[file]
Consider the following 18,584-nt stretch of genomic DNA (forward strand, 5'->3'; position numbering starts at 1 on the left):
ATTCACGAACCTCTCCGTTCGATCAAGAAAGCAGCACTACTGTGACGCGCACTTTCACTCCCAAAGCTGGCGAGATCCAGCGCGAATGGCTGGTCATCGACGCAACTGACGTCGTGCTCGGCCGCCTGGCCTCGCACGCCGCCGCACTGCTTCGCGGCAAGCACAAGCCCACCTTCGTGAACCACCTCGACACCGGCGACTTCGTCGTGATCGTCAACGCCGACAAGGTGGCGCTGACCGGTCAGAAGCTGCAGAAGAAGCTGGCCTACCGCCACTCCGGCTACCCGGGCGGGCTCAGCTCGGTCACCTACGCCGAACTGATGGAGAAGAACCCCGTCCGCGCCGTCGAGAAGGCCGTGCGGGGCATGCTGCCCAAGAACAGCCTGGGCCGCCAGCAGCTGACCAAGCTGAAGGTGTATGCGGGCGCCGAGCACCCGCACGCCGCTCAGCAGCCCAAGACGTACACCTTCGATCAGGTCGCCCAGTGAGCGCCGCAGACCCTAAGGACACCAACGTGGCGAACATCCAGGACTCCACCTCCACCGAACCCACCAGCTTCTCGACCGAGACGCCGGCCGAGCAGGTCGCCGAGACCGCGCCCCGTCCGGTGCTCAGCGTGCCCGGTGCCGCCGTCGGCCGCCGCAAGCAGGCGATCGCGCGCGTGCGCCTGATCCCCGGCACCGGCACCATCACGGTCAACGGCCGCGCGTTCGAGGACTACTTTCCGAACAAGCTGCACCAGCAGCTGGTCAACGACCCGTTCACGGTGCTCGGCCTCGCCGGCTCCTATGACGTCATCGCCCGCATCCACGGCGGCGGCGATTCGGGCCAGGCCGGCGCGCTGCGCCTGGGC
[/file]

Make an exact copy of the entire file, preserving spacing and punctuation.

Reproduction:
Consider the following 18,584-nt stretch of genomic DNA (forward strand, 5'->3'; position numbering starts at 1 on the left):
ATTCACGAACCTCTCCGTTCGATCAAGAAAGCAGCACTACTGTGACGCGCACTTTCACTCCCAAAGCTGGCGAGATCCAGCGCGAATGGCTGGTCATCGACGCAACTGACGTCGTGCTCGGCCGCCTGGCCTCGCACGCCGCCGCACTGCTTCGCGGCAAGCACAAGCCCACCTTCGTGAACCACCTCGACACCGGCGACTTCGTCGTGATCGTCAACGCCGACAAGGTGGCGCTGACCGGTCAGAAGCTGCAGAAGAAGCTGGCCTACCGCCACTCCGGCTACCCGGGCGGGCTCAGCTCGGTCACCTACGCCGAACTGATGGAGAAGAACCCCGTCCGCGCCGTCGAGAAGGCCGTGCGGGGCATGCTGCCCAAGAACAGCCTGGGCCGCCAGCAGCTGACCAAGCTGAAGGTGTATGCGGGCGCCGAGCACCCGCACGCCGCTCAGCAGCCCAAGACGTACACCTTCGATCAGGTCGCCCAGTGAGCGCCGCAGACCCTAAGGACACCAACGTGGCGAACATCCAGGACTCCACCTCCACCGAACCCACCAGCTTCTCGACCGAGACGCCGGCCGAGCAGGTCGCCGAGACCGCGCCCCGTCCGGTGCTCAGCGTGCCCGGTGCCGCCGTCGGCCGCCGCAAGCAGGCGATCGCGCGCGTGCGCCTGATCCCCGGCACCGGCACCATCACGGTCAACGGCCGCGCGTTCGAGGACTACTTTCCGAACAAGCTGCACCAGCAGCTGGTCAACGACCCGTTCACGGTGCTCGGCCTCGCCGGCTCCTATGACGTCATCGCCCGCATCCACGGCGGCGGCGATTCGGGCCAGGCCGGCGCGCTGCGCCTGGGC